“There is no compelling argument to be made against transparency when clinical decisions and patient safety hang in the balance,” said Dr. Juurlink of Sunnybrook.
“I can see how redacting and summarizing information from these reports could get expensive but that is money Health Canada should be spending,” said Dr. Joel Lexchin, an emergency physician with University Health Network in Toronto and a professor in the School of Health Policy and Management at York University.
The government’s first public release of a drug review — a summary report for Diane-35 posted online earlier this week — is an exception. A review for the controversial acne pill, widely used off label for birth control, was completed last week.
Ambrose made the promise to begin releasing drug review reports four days after the Star published its first investigation into Diane-35 last October, featuring the case of first-year University of Calgary student Marit McKenzie, 18, who died suddenly in January 2013 from complications caused by a massive blood clot. A hospital pharmacist suspected Diane-35.
McKenzie was the 13th young Canadian women whose death was linked to the drug according to adverse reaction reports filed with the federal regulator, though the associations have not been proven. Health Canada refused to publish its safety review of Diane-35 despite requests from the Star and the family to do so.
It’s no secret that one of the 10 most-prescribed classes of medications in Canada has some issues.
Benzodiazepines, often called “benzos,” are a sedative-hypnotic group of drugs that treat anxiety and insomnia.
“They’re always on a watch list of drugs you should look out for for potentially inappropriate use,” said Steve Morgan, a University of British Columbia health economist who co-authors the Canadian Rx Atlas, an online compendium that analyses drug use and spending for more than 10,000 medications using data supplied by health-care market research company IMS Brogan.
Canadian doctors wrote more than 20 million prescriptions for benzos last year. Sixty-three per cent of the $336 million spent on these drugs in 2012-2013 was attributed to female patients. Bestselling generics include lorazepam, zopiclone and oxazepam.
“Long-term use carries significant risk of addiction, dizziness and falls,” Morgan said. “It becomes difficult to wean patients off. They’re a problematic drug class.”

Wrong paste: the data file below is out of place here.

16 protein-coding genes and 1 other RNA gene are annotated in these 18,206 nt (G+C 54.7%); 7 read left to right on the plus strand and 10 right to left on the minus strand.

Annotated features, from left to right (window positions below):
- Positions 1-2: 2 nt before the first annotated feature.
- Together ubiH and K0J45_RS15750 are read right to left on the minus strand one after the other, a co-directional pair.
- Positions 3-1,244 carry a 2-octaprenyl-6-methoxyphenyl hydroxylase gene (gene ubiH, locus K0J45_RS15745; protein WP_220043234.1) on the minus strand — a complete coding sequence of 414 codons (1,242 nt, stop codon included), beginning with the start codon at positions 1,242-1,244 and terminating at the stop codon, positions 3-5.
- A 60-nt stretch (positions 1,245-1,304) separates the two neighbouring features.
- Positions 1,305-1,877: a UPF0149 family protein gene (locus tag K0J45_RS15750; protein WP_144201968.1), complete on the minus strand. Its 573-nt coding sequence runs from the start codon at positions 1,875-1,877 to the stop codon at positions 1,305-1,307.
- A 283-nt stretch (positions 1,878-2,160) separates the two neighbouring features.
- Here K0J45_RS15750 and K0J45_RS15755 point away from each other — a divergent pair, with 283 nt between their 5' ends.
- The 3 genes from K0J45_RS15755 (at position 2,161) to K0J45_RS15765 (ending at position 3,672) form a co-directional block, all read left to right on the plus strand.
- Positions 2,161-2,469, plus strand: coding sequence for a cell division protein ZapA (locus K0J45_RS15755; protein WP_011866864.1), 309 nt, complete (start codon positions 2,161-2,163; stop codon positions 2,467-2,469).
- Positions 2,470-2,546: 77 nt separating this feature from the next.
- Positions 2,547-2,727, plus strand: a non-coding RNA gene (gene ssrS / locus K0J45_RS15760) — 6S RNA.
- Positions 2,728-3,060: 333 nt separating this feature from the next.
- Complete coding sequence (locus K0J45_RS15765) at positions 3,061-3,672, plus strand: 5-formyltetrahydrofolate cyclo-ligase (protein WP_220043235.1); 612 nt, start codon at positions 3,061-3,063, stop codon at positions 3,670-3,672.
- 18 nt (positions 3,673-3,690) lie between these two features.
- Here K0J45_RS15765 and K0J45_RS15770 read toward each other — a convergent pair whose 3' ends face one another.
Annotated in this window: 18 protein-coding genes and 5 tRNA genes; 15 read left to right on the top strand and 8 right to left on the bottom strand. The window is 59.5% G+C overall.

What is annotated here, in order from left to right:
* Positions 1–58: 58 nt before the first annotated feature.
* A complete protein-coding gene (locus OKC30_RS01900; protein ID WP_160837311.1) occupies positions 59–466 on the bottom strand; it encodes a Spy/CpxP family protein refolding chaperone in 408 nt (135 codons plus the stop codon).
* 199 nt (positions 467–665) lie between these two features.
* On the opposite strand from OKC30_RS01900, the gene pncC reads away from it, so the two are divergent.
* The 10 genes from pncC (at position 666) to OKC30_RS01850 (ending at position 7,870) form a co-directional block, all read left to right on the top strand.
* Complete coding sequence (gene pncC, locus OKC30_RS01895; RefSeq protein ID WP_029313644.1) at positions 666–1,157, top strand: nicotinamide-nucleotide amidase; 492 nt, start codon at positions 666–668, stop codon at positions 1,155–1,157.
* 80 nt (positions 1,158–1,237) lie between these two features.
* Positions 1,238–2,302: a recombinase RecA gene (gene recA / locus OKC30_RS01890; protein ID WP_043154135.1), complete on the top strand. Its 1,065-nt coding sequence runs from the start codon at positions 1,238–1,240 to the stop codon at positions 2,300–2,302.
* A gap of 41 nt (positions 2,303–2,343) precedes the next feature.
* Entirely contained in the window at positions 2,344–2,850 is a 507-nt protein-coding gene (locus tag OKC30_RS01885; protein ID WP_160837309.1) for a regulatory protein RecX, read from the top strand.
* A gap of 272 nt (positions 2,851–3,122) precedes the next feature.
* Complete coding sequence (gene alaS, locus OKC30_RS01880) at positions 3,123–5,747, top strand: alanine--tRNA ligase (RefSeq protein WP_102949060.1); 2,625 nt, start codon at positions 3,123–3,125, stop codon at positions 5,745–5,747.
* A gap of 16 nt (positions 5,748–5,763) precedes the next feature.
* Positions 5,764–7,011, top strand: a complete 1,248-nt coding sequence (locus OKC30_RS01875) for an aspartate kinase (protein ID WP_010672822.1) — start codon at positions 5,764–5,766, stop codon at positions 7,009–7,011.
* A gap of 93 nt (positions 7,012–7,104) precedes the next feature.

Also re-evaluated in 2013 for unclear reasons is an entire group of cancer drugs known as Vascular Endothelial Growth Factor Inhibitors.
They prevent the growth of blood vessels that supply the tumour with nutrients to grow.
The most commonly used drugs assessed in that category are bevacizumab (for colorectal cancer, brain cancer, cervical cancer) and sunitinib (for renal cell cancer, pancreatic cancer, sarcoma), a spokeswoman for BC Cancer Care told the Star. She said the agency was not aware of any specific safety reviews completed by Health Canada.
In the case of sunitinib, Health Canada issued an advisory last September warning that the drug could cause “severe and sometimes life-threatening skin rashes.”
Health Canada conducts several types of drug reviews. The largest category is routine monitoring that relies on “proprietary” information provided by manufacturers about adverse reactions, usage data and risk-management plans. In 2013, the federal health department reviewed 128 drugs in this way.
Dr. Supriya Sharma, a senior medical adviser with Health Canada, told the Star that this group of reviews is exempt from public release unless officials find something alarming that prompts a more comprehensive safety review.
These routine reviews are just point-in-time snapshots of a drug’s performance on the market, Sharma said, and Health Canada worries the information could be taken out of context.
“This argument about information being taken out of context can be used to justify withholding almost anything,” said Lexchin. “If Health Canada is worried about that, they can contextualize the information by pointing out what its limits are.”
The names of 47 of the 128 drugs subject to routine reviews last year were withheld entirely from the list provided to the Star because these drugs are awaiting approval and Health Canada has agreed not to identify them.
This is also a problem, Lexchin said. “Some of these drugs they’re considering for approval are similar to things that are already on the market that have problems. Some of them may be drugs that they’ve previously rejected and now are reconsidering again. Why are they doing that? What’s changed? There are a number of reasons for wanting to know what they’re thinking about.”
Drug safety researchers and doctors say it’s unreasonable to expect that federal health officials can spot every early sign of trouble all on their own. While some of the drugs on last year’s routine-monitoring list included well-known entities like Avandia — once the world’s bestselling treatment for Type 2 diabetes before it was removed from the European market in 2010 over concerns about its potential to cause heart and strokes — a number of the medications are new to the market.
For this latter group in particular, a second-set of eyes on emerging data is critical, said Lexchin.
“Based on the work I’ve done, the most dangerous period for new drugs is within the first three years,” said Lexchin, who has been published extensively in peer-reviewed journals on the topics of drug safety and prescribing practices. “Anything that’s been on the market three years or less, we should get as much safety information as there is.
“They’re not going to catch everything. Some of these issues around how well drugs work or how safe they are involves interpretation. We need to be able to know what’s going on to be sure Health Canada is making appropriate decisions.”
A case in point: Long before Vioxx came under public scrutiny, a critical, secondary review of published FDA data on the painkiller warned about dangerous side effects, including severe heart problems. This assessment was carried out by researchers at University of British Columbia’s Therapeutics Initiative. Three years after Vioxx hit the market, their work revealed evidence of an increase in heart attacks and other serious side effects associated with the drug. As a result, British Columbia’s Ministry of Health decided not to fund the drug. Two years later, Vioxx was suspected of causing tens of thousands of fatalities across North America. The independent review of Vioxx is credited with saving more than 500 lives in British Columbia.
The list of drugs under investigation in 2013, compiled by Health Canada can be found here…